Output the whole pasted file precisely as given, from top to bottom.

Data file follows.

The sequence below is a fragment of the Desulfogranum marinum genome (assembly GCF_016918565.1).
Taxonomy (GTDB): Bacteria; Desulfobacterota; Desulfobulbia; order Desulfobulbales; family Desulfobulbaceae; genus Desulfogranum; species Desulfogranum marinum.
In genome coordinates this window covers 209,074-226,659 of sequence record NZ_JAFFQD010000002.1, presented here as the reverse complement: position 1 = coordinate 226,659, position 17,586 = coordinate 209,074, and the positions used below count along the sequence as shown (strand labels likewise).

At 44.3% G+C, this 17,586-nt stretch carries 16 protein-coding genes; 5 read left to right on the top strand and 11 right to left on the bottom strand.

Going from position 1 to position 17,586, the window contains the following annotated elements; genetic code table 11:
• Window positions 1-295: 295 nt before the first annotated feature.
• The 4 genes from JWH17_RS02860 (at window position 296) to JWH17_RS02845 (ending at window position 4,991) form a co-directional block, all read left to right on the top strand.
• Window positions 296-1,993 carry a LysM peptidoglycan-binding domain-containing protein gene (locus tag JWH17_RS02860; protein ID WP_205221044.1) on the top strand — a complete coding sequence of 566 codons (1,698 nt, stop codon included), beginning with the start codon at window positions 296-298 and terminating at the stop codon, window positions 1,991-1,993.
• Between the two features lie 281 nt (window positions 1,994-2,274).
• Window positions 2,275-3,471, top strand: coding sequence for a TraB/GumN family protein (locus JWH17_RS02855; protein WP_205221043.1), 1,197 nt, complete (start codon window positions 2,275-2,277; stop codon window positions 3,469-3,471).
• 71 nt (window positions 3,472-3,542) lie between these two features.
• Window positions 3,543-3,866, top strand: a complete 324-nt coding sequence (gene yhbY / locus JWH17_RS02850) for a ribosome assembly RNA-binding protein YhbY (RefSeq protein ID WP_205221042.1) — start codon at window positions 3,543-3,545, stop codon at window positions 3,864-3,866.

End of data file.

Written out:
The sequence below is a fragment of the Desulfogranum marinum genome (assembly GCF_016918565.1).
Taxonomy (GTDB): Bacteria; Desulfobacterota; Desulfobulbia; order Desulfobulbales; family Desulfobulbaceae; genus Desulfogranum; species Desulfogranum marinum.
In genome coordinates this window covers 209,074-226,659 of sequence record NZ_JAFFQD010000002.1, presented here as the reverse complement: position 1 = coordinate 226,659, position 17,586 = coordinate 209,074, and the positions used below count along the sequence as shown (strand labels likewise).

At 44.3% G+C, this 17,586-nt stretch carries 16 protein-coding genes; 5 read left to right on the top strand and 11 right to left on the bottom strand.

Going from position 1 to position 17,586, the window contains the following annotated elements; genetic code table 11:
• Window positions 1-295: 295 nt before the first annotated feature.
• The 4 genes from JWH17_RS02860 (at window position 296) to JWH17_RS02845 (ending at window position 4,991) form a co-directional block, all read left to right on the top strand.
• Window positions 296-1,993 carry a LysM peptidoglycan-binding domain-containing protein gene (locus tag JWH17_RS02860; protein ID WP_205221044.1) on the top strand — a complete coding sequence of 566 codons (1,698 nt, stop codon included), beginning with the start codon at window positions 296-298 and terminating at the stop codon, window positions 1,991-1,993.
• Between the two features lie 281 nt (window positions 1,994-2,274).
• Window positions 2,275-3,471, top strand: coding sequence for a TraB/GumN family protein (locus JWH17_RS02855; protein WP_205221043.1), 1,197 nt, complete (start codon window positions 2,275-2,277; stop codon window positions 3,469-3,471).
• 71 nt (window positions 3,472-3,542) lie between these two features.
• Window positions 3,543-3,866, top strand: a complete 324-nt coding sequence (gene yhbY / locus JWH17_RS02850) for a ribosome assembly RNA-binding protein YhbY (RefSeq protein ID WP_205221042.1) — start codon at window positions 3,543-3,545, stop codon at window positions 3,864-3,866.